Fountain Pen Restoration

Green Marble Junior Vacumatic

In two previous posts on Parker Marble Junior Vacumatics –

Parker Vacumatic Lockdown Filler

1935 Parker Silver Pearl Vacumatic Junior

I discussed the restoration of the other two marbled color Vacumatics of the mid-1930s.  Though smaller Junior sizes, they are highly sought after due to their interesting colors and barrel transparency.  Below is a photo of the pen after I took it apart.  Nothing extraordinary here and the lockdown filler, though very dirty, worked fine.


The restoration was as with all of the Vacumatics previously discussed.  These models use a standard size replacement diaphragm.  I needed to clean up all of the parts and the barrel had typical staining and diaphragm remnants stuck to the inside.  As I always state, and it is very important – make sure to remove all traces of the old diaphragm from the barrel.  Even when you think they are all gone, use a goose neck flashlight to recheck.  This will make reinserting the restored filler and diaphragm so much easier.

After total cleaning, the pen was reassembled and here are completed photos.  As with my other two marbled vacs, this pen dates to 1935.  The Grey and Burgundy Pearl Juniors were introduced in 1934 and the Emerald (this pen) a year later in 1935.  As with the Burgundy pen, the furniture was gold, the grey being silver.

The transparency is good on this pen after cleaning, but not quite as stunning as with the grey and burgundy pens from the previously mentioned posts.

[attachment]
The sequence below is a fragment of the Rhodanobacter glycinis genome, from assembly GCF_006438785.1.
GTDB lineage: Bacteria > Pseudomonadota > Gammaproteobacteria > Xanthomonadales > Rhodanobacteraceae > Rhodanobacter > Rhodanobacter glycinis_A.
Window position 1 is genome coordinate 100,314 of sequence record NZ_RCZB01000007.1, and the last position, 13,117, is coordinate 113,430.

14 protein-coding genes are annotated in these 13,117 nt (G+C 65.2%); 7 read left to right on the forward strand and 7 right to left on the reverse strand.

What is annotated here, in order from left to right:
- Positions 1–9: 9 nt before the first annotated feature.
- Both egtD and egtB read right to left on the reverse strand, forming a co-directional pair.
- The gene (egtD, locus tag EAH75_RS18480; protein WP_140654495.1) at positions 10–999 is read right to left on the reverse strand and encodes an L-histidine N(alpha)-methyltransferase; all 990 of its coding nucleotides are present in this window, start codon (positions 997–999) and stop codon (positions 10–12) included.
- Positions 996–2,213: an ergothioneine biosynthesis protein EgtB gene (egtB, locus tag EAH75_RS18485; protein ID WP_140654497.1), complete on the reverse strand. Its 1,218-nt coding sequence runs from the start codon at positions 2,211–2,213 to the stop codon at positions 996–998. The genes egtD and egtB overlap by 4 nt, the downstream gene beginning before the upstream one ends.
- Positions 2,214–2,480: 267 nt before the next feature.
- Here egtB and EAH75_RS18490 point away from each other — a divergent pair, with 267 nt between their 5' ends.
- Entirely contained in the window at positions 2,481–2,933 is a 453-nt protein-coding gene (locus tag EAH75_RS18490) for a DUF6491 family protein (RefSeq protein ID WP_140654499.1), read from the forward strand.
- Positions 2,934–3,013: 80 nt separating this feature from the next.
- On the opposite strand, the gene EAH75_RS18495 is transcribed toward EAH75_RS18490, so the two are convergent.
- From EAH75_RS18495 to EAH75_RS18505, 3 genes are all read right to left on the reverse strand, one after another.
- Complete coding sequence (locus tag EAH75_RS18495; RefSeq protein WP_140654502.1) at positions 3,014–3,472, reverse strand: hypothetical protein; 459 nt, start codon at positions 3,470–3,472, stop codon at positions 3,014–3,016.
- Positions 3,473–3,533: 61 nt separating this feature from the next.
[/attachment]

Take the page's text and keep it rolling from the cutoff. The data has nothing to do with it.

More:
The pen measures 4 13/16 inches capped and 5 11/16 inches posted and the nib is a Parker medium.



Here is a photo of the three Marble Junior Vacs together with a Vintage Parker Violet Ink bottle from the same era.  Yes, I still use this ink, but not in these pens.  Reds, Browns, and Violet inks tend to stain – and I do not want to have to clean these barrels again.


A little Photoshop enhancement to highlight the colors and the amber transparency of this pen.


These make a nice subset of Parker Vacumatics.  There are so many variations in the Vacumatic run, that it is nice to find a smaller subset that can be completed fairly easily, especially if you are willing to find them unrestored and do the work yourself.  Happy Searching!


May 27, 2009 - Posted by | Parker Pen Company, Parker Vacumatic | ,

No comments yet.

Leave a Reply

Fill in your details below or click an icon to log in: Logo

You are commenting using your account. Log Out /  Change )

Facebook photo

You are commenting using your Facebook account. Log Out /  Change )

Connecting to %s

%d bloggers like this: